Bills, bills, bills.
There's nothing like a fat stack of monthly invoices to make you feel like waving a big white flag that says "POOR."
But with a little financial discipline, you can curtail your monthly spending without changing around your whole life. Here's how.
First, study your bills when they come in. Know what your biggest expenses are — it'll help you know where you need to scale back.
And by all means, pay your bills on time. Late fees and penalties are useless budget killers. Set aside some time each week to write checks, or set up automatic bill payment through your bank. (Just be sure to monitor your account balance; overdraft fees are budget killers, too.)
Here are some tips to help you save on specific bills.
Use your dishwasher — but only when it's full. Washing your dishes by hand wastes more water. Let your Kenmore do the dirty work.
Learn to fix leaky faucets. A dripping faucet can cost you a couple of gallons an hour. And turn off your sink faucet when shaving or brushing your teeth.
Put a timer in your bathroom to help you take shorter showers.
Save unused water. Whether you're rinsing off vegetables, boiling spaghetti or waiting for the shower to heat up, try to capture this water in buckets. If it's about to storm, plop a couple of buckets in your yard to catch rainwater. Use what you collect to water plants, soak your car or wash things you'd normally just hose down.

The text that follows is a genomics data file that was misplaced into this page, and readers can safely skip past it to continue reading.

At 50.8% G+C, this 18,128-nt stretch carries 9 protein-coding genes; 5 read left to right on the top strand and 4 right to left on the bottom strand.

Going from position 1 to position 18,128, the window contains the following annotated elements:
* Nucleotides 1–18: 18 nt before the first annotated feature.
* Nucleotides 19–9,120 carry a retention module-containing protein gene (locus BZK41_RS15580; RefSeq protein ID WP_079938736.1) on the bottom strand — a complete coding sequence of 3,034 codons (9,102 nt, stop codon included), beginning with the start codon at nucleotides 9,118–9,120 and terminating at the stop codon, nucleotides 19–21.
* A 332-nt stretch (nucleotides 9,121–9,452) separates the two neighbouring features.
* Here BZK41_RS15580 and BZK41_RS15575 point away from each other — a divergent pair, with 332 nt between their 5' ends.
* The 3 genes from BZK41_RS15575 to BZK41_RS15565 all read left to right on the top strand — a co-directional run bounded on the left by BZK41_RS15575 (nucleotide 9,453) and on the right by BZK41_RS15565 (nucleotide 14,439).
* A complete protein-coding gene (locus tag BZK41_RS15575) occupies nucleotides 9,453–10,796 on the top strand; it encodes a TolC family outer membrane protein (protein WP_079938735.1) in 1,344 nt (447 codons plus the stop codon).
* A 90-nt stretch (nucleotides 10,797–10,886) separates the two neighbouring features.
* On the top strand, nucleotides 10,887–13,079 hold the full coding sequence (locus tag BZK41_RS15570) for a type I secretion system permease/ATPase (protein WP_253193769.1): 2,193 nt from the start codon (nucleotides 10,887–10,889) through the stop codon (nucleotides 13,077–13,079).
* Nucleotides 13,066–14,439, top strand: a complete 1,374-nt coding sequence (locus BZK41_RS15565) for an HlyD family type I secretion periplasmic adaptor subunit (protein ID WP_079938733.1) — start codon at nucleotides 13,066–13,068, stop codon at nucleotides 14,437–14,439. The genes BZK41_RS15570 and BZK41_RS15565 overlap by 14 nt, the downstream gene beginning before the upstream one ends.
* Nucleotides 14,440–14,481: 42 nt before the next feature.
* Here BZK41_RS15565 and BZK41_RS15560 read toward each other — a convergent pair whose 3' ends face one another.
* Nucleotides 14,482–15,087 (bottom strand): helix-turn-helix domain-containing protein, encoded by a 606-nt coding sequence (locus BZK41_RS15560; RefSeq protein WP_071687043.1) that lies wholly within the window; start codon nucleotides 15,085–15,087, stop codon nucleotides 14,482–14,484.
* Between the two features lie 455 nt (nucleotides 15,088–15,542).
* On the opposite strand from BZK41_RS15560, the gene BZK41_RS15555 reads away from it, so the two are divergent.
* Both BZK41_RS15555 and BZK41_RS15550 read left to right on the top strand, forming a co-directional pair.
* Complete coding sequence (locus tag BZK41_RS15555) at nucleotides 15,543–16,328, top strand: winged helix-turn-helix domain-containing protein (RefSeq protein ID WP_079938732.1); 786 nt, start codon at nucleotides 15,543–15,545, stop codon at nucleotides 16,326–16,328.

Wear your clothes more than once before washing them. Then, to save energy, hang them to dry.
Use less A/C. Raise your thermostat while you're at work — boosting your home's temperature by 10 to 15 percent for just eight hours can shave your annual electric bill by as much as 10 percent.
Turn off the TV. Don't leave it on in the background while you're doing something else. If you're shopping for a new TV, LCD screens are generally considered more energy-efficient than plasma screens.
Change your home computer settings. Turn it off when it's not in use, especially when you're asleep or at work. Make sure it goes into sleep mode quickly when it's not in use (screen savers don't save much power at all).
Consider dropping your land line. More and more people, especially young professionals, are going cell-only, and getting their Internet service through a cable provider. Nearly 16 percent of U.S. households are now land-line-free, and about a third of people aged 18 to 29 lived in such homes, according to the National Center for Health Statistics. You could save $20 to $50 per month and, as a bonus, avoid telemarketers. The downside? Cell phone reception can be spotty; calling 911 isn't as simple; and if you go over the minutes on your plan, be prepared to pay. Do your research before making the switch — if you have a family or spend a lot of time on the phone, it may be worth keeping your land line.
Cut out services you don't need. Call waiting, caller ID, three-way calling and other buck-or-two-a-month services can add up.
Shop around for a better long-distance deal. Try SaveOnPhone.com or PhoneRateFinder.com to compare rates and plans.
Monitor your texting habits. If you're spending more time texting than talking, pick a cell phone plan that's tailored to your needs.
Sources:, About.com, U.S. Department of Energy, TheDailyGreen.com, Choose to Save, Hewlett-Packard, Minneapolis Star-Tribune, TheStreet.com, eHow.com.